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EU Code Week 2015 Report

In Fall 2015, NewTechKids partnered with TomTom, the Dutch technology company, to launch a pilot program aimed at creating a scaling model for technology education in primary schools. Specifically, this model engaged both primary school teachers and students around computational thinking and coding. NewTechKids trained 75 primary school teachers from schools in Amsterdam and Delft to teach their "Intro to Computational Thinking and Coding Concepts" lesson to students in groups one to four (ages four to seven) as part of EU Code Week 2015 activities. EU Code Week 2015 took place October 10-18. NewTechKids compiled data and feedback from participating teachers at three intervals during this pilot program via registration forms and anonymous surveys. These data and feedback are included in this report. 


Composite AP CS Data 1998-2013

This Excel spreadsheet provides all the data for the number of Advanced Placement Computer Science A exams taken in each state from 1998 to 2013. The data was complied from the data available here. This data was originally gathered by the CSTA board, but Barbara Ericson keeps adding to it each year. A snapshot of the results are as follows: Nationally 29,555 students took the AP CS A exam in 2013. This was a big increase (19.25%) from the 24,782 students who took it in 2012. The number of teachers who passed the audit was 2,253 versus 2,103 the previous year. California had the most exams with a big jump from 3,920 exams taken in 2012 to 4,964 in 2013. Compared to the population of the state Maryland was the winner again. Seventeen states and the District of Columbia had less than 100 people take the AP CS A exam in 2013.

To view spreadsheet, click here.


State Data on Gender and Ethnicity for AP CS 2006-2013

This data, complied by Barbara Ericson at Georgia Tech, provides detailed data by race and gender for the Advanced Placement Computer Science exam. The first sheet is from 2006 to 2013 for selected states. The second sheet is the race and gender information for every state for 2013. The third sheet is the race and gender information for every state for 2012.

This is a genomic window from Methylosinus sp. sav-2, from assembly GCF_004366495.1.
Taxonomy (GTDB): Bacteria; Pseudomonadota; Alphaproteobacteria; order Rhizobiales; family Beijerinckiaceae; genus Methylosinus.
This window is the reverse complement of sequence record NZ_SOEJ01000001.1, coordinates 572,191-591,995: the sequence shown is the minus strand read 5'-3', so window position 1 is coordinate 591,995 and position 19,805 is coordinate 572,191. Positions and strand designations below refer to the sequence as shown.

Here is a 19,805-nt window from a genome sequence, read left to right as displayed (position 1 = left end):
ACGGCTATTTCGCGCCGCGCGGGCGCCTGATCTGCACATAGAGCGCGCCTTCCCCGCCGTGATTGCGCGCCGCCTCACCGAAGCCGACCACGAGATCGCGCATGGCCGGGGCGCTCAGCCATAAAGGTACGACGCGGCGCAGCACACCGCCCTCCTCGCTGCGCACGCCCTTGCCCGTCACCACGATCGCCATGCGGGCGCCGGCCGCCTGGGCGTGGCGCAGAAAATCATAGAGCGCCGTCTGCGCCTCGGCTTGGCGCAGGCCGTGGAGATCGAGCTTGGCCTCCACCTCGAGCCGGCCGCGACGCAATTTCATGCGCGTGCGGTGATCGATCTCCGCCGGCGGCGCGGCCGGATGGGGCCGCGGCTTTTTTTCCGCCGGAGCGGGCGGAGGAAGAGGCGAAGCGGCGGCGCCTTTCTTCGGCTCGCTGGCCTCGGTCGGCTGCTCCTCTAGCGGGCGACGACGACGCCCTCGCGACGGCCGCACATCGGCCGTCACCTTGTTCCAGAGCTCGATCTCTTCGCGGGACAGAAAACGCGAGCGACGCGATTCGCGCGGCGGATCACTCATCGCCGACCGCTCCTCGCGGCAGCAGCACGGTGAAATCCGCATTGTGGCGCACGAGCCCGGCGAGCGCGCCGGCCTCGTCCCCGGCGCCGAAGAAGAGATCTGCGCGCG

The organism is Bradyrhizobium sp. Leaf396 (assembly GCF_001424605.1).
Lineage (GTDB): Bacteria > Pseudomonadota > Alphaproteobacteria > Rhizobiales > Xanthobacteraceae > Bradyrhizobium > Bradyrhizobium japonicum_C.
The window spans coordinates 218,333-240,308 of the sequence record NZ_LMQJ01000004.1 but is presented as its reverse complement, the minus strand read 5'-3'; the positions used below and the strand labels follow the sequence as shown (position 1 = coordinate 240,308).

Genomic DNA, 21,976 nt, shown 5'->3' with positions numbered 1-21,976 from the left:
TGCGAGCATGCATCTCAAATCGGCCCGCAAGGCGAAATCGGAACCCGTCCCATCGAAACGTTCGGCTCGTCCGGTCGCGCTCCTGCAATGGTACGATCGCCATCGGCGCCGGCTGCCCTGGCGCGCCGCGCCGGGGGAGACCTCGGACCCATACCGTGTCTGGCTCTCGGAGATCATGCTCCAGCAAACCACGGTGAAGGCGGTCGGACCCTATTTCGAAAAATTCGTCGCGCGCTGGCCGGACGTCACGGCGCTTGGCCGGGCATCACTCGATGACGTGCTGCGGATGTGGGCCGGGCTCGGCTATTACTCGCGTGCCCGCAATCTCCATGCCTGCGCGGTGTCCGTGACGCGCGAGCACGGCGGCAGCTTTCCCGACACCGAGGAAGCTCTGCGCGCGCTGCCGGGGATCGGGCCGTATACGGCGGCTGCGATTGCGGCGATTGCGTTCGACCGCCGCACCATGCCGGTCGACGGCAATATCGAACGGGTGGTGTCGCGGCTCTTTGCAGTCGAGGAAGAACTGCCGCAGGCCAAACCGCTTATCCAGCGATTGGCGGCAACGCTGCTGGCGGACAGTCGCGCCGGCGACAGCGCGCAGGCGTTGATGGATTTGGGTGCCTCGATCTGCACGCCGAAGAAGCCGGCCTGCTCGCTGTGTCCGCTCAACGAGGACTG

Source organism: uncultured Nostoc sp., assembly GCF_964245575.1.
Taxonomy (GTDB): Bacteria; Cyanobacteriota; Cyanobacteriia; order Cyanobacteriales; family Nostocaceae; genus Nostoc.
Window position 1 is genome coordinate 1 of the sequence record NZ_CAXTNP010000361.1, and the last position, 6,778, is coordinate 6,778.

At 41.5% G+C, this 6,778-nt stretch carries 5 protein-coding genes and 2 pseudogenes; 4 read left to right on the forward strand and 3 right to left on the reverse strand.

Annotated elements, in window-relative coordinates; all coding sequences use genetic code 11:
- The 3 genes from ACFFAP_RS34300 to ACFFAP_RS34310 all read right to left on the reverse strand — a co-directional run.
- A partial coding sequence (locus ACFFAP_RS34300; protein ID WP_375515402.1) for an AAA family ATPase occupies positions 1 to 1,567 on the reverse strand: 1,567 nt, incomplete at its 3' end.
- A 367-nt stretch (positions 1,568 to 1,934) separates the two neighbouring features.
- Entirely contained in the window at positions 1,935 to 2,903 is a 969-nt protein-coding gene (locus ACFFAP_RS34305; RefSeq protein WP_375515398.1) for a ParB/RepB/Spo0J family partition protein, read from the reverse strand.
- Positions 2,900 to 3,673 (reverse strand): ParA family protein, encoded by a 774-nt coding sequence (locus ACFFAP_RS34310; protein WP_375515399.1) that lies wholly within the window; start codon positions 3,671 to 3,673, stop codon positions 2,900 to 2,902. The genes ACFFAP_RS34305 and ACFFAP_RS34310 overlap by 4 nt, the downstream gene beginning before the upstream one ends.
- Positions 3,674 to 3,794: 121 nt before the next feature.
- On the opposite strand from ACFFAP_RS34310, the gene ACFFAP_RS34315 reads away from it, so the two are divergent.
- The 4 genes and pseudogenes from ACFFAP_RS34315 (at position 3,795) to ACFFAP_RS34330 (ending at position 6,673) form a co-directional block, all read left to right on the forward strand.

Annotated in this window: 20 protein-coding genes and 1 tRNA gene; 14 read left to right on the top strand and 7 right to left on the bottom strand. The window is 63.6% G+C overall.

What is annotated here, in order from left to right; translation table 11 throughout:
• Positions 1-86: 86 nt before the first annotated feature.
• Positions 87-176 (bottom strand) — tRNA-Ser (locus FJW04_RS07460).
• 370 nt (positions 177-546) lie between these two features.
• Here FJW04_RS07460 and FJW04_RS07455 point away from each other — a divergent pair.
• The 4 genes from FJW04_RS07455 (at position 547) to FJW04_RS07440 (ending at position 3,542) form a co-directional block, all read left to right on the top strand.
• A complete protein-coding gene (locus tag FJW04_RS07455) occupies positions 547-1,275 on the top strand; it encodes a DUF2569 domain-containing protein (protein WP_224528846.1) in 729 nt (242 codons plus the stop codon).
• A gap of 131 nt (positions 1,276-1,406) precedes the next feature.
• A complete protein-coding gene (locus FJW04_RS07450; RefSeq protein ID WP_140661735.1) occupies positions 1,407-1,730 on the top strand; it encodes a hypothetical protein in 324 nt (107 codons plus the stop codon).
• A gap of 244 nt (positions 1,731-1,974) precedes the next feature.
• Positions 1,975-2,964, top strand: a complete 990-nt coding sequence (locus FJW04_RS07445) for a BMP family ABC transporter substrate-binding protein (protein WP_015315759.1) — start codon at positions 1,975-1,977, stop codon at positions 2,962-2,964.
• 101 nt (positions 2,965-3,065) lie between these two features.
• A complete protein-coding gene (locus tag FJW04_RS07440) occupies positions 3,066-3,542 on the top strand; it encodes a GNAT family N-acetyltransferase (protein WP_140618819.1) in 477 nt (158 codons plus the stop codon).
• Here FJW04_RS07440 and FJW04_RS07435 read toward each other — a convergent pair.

Some interesting findings from this data:

  • No females took the exam in Mississippi, Montana, and Wyoming.
  • For states that had some females take the exam the percentage female ranged from 3.88% in Utah to 29% in Tennessee.
  • 11 states had no Black students take the exam: Alaska, Idaho, Kansas, Maine, Mississippi, Montana, Nebraska, New Mexico, North Dakota, Utah, and Wyoming.
  • The following states had the most Black students taking the exam: 1) Maryland with 170, 2) Texas with 132, 3) Georgia with 129, 4) Florida with 83, 5) Virginia with 78, 6) California with 74, 7) New York with 68, 8) New Jersey with 34 9) Mass with 34 and 10) North Carolina with 28. The pass rates for Black student in these states: Maryland 27.06%, Texas 48.48%, Georgia 21.7%, Florida 19.28%, Virginia 28.21%, California 56.76%, New York 33.82%, New Jersey 47.06%, Mass 38.24%, and North Carolina 21.43%.
  • 8 states had no Hispanic students take the exam: Alaska, Idaho, Kansas, Mississippi, Montana, Nebraska, North Dakota, and Wyoming.
  • The following states had the most Hispanic students taking the exam: 1) Texas with 751, 2) California with 392, 3) Florida with 269 , 4) New York with 150, 5) Illinois with 142, 6) New Jersey with 96, 7) Virginia with 90, 8) Maryland with 88, 9) Georgia with 71, and 10) Mass with 56. In report the Hispanic numbers I cam combining the College Board categories of Mexican American, Other Hispanic, and Puerto Rican. The pass rate for Hispanic students in these states: Texas 44.47%, California 47.45%, Florida 44.61%, New York 35.33%, Illinois 39.44%, New Jersey 52.08%, Virginia 46.67%, Maryland 44.32%, Georgia 40.85%, and Mass 39.29%

To view spreadsheet, click here.


New CS Education Newsletter

The National Science Foundation has launched a one-page biweekly newsletter highlighting innovative computer science research that is available through the end of the 2011/2012 academic year. The NSF CS Bits & Bytes series will emphasize how computer science permeates and improves our lives and supports progress in many other disciplines. CS Bits & Bytes issues will also include profiles of the individuals who do this exciting work. Teachers can use CS Bits & Bytes to inspire students to engage in the multi-faceted world of computer science, to become not just users but creators of technology, and to develop the skills to bend computation to their own ends, no matter their interests.

Click here to receive CS Bits & Bytes ...


Gender Imbalance: Participation by Women on the 2011 AP CS Exam

Each year, the College Board provides state-by-state statistics for each Advanced Placement (AP) exam, broken down by various demographics. The numbers of women taking the AP Computer Science exam in 2011 are illustrative of the continuing gender imbalance in computing. The table linked below organizes the 50 states and District of Columbia according to the percentage of AP CS exam takers who were women. The percentages of women across all AP exams are also listed for comparison, as well as the overall percentage of exams that AP CS constitutes for each state.